The toxicity of naphthalene and its metabolites has been investigated in vitro. Both naphthalene and its metabolite 1-naphthol were bioactivated by human hepatic microsomes to metabolite(s) which were toxic to mononuclear leucocytes (MNL). However, 1-naphthol was more cytotoxic than naphthalene (49.8 ± 13.9% vs. 19.0 ± 10.0% cell death; P < 0.01), indicating that the toxicity of naphthalene is dependent on the bioactivation of 1-naphthol. CYP2E1-induced rat liver microsomes increased metabolism of naphthalene by 13% compared to control microsomes with a concomitant increase in both 1-naphthol and dihydrodiol formation. The cytotoxicity of naphthalene but not of 1-naphthol was increased by CYP2E1 induction, indicating that separate enzymes are involved in the bioactivation of 1-naphthol. The metabolites of 1-naphthol, 1,2-naphthoquinone (51.4 ± 6.6% cell death) and 1,4-naphthoquinone (49.1 ± 3.4% cell death) were directly toxic to MNL and depleted glutathione to 1.0% of the control levels. Both quinones were also and enotoxic to human lymphocytes. In contrast, the primary metabolite of naphthalene, the 1,2-epoxide (0-100 μM) was neither cytotoxic nor genotoxic, and did not deplete glutathione. In conclusion, our data suggests that the cytotoxicity and genotoxicity of naphthalene is associated with the formation of quinones from 1-naphthol rather than naphthalene-1,2-epoxide.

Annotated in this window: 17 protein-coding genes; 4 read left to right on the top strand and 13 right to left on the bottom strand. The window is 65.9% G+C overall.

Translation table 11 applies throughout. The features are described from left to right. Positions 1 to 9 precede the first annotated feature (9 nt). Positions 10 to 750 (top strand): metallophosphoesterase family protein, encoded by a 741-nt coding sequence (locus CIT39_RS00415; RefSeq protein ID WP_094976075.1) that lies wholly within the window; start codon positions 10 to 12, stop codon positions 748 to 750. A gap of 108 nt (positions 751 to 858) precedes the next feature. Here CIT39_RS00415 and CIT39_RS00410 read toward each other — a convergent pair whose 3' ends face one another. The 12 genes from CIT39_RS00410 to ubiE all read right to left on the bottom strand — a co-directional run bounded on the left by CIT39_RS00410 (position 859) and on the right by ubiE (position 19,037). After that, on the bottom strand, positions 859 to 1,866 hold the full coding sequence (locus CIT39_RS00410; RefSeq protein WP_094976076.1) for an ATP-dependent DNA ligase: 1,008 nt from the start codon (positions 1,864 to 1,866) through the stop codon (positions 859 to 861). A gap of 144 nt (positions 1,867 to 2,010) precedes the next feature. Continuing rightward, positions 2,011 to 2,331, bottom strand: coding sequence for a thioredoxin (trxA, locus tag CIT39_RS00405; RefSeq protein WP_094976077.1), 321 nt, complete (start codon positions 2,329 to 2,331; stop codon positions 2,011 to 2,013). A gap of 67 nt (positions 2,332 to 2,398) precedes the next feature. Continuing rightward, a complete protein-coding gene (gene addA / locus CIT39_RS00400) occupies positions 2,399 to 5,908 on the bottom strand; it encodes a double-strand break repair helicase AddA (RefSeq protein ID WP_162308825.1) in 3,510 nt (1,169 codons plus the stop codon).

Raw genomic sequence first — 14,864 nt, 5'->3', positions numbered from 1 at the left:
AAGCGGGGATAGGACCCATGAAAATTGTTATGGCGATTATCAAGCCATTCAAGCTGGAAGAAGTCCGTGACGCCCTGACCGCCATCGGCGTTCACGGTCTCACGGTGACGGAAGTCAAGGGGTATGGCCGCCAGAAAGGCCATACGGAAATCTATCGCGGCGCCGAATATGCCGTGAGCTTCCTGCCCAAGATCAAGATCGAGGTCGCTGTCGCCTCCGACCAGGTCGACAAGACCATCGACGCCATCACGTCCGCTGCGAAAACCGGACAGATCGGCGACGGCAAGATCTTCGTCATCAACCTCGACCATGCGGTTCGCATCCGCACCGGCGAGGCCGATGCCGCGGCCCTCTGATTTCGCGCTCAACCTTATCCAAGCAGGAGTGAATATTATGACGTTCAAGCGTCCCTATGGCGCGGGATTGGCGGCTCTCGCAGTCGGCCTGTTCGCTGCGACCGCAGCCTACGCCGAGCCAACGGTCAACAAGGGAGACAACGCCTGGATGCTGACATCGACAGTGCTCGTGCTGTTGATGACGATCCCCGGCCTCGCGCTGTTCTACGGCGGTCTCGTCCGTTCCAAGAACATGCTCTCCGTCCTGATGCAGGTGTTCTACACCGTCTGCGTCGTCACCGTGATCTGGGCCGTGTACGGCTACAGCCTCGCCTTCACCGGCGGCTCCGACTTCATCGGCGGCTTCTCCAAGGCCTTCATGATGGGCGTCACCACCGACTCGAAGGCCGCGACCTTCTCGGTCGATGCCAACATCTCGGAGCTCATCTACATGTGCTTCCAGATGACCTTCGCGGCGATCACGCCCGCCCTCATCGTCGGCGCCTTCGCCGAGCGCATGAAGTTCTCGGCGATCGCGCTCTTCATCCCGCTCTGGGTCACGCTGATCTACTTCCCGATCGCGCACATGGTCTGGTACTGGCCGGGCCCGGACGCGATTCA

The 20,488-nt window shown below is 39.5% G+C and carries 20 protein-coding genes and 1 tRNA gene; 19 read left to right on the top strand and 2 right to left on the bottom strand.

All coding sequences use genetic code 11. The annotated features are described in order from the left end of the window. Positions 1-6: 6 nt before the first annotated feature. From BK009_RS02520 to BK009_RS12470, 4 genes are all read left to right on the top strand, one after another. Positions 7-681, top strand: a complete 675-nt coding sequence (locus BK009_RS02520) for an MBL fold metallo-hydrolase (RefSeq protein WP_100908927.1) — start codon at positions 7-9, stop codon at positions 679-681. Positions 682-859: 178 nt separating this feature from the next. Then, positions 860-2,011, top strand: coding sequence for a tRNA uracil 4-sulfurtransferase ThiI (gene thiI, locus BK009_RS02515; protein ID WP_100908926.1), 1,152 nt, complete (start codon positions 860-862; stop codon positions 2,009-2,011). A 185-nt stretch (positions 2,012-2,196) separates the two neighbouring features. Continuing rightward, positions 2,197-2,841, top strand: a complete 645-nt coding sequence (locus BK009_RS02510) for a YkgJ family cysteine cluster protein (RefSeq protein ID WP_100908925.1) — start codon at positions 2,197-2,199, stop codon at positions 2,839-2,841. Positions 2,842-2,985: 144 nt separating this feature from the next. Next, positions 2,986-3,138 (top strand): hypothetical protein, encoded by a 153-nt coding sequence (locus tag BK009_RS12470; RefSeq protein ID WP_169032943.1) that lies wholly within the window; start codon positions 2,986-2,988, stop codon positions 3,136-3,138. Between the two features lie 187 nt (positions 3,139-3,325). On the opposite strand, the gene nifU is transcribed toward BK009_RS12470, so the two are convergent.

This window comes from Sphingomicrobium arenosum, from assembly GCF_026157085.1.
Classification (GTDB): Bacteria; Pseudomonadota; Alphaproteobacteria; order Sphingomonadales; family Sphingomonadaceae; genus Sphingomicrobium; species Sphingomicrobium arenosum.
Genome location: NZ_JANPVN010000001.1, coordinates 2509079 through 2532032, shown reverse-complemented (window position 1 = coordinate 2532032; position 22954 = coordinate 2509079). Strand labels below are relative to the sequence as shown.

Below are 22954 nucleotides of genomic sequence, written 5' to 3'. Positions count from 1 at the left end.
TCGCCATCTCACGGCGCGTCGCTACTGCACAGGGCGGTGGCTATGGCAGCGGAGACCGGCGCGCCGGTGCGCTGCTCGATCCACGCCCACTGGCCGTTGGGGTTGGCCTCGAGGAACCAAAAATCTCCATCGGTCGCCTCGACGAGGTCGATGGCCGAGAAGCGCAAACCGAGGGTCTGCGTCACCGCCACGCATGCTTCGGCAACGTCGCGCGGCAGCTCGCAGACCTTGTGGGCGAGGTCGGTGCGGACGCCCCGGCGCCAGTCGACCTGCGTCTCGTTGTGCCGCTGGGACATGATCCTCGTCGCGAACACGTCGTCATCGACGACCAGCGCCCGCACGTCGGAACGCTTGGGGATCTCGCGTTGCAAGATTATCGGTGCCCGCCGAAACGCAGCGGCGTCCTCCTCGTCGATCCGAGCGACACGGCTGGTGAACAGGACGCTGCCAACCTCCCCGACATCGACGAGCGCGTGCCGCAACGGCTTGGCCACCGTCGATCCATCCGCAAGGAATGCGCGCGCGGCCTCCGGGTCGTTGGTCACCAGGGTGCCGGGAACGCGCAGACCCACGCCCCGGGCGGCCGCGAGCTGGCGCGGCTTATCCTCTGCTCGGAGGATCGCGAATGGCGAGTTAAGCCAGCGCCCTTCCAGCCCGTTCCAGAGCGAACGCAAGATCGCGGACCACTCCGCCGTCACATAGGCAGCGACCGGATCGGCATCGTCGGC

- Naphthalene 1,2-epoxide
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